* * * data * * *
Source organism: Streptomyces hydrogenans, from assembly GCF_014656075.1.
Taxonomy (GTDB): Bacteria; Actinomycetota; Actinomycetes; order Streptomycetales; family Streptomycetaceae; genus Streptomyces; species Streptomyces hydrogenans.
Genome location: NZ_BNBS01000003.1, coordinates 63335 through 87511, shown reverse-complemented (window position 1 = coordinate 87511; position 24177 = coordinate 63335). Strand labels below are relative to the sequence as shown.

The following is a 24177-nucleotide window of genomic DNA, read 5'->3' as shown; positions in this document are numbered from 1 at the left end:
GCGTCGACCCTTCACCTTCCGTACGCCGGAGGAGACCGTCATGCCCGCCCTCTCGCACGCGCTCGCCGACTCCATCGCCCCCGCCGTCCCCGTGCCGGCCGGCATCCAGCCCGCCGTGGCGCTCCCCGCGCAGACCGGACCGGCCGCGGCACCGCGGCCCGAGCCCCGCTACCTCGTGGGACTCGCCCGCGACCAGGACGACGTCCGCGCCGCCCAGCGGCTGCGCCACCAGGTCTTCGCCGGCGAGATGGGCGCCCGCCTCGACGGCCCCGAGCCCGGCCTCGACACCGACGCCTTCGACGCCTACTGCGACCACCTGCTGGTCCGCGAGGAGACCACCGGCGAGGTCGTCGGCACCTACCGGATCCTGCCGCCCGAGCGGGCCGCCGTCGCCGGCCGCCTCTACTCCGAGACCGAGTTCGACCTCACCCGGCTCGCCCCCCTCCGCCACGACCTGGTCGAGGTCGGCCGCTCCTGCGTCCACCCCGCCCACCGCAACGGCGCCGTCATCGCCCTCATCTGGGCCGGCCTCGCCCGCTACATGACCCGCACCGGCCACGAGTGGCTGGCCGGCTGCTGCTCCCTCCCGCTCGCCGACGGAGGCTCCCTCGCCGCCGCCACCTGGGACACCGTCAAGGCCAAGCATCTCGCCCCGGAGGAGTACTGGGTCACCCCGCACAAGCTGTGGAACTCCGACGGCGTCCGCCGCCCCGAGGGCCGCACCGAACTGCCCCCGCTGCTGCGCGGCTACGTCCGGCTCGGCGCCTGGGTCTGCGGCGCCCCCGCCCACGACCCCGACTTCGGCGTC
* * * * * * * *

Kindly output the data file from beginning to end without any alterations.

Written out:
Source organism: Streptomyces hydrogenans, from assembly GCF_014656075.1.
Taxonomy (GTDB): Bacteria; Actinomycetota; Actinomycetes; order Streptomycetales; family Streptomycetaceae; genus Streptomyces; species Streptomyces hydrogenans.
Genome location: NZ_BNBS01000003.1, coordinates 63335 through 87511, shown reverse-complemented (window position 1 = coordinate 87511; position 24177 = coordinate 63335). Strand labels below are relative to the sequence as shown.

The following is a 24177-nucleotide window of genomic DNA, read 5'->3' as shown; positions in this document are numbered from 1 at the left end:
GCGTCGACCCTTCACCTTCCGTACGCCGGAGGAGACCGTCATGCCCGCCCTCTCGCACGCGCTCGCCGACTCCATCGCCCCCGCCGTCCCCGTGCCGGCCGGCATCCAGCCCGCCGTGGCGCTCCCCGCGCAGACCGGACCGGCCGCGGCACCGCGGCCCGAGCCCCGCTACCTCGTGGGACTCGCCCGCGACCAGGACGACGTCCGCGCCGCCCAGCGGCTGCGCCACCAGGTCTTCGCCGGCGAGATGGGCGCCCGCCTCGACGGCCCCGAGCCCGGCCTCGACACCGACGCCTTCGACGCCTACTGCGACCACCTGCTGGTCCGCGAGGAGACCACCGGCGAGGTCGTCGGCACCTACCGGATCCTGCCGCCCGAGCGGGCCGCCGTCGCCGGCCGCCTCTACTCCGAGACCGAGTTCGACCTCACCCGGCTCGCCCCCCTCCGCCACGACCTGGTCGAGGTCGGCCGCTCCTGCGTCCACCCCGCCCACCGCAACGGCGCCGTCATCGCCCTCATCTGGGCCGGCCTCGCCCGCTACATGACCCGCACCGGCCACGAGTGGCTGGCCGGCTGCTGCTCCCTCCCGCTCGCCGACGGAGGCTCCCTCGCCGCCGCCACCTGGGACACCGTCAAGGCCAAGCATCTCGCCCCGGAGGAGTACTGGGTCACCCCGCACAAGCTGTGGAACTCCGACGGCGTCCGCCGCCCCGAGGGCCGCACCGAACTGCCCCCGCTGCTGCGCGGCTACGTCCGGCTCGGCGCCTGGGTCTGCGGCGCCCCCGCCCACGACCCCGACTTCGGCGTC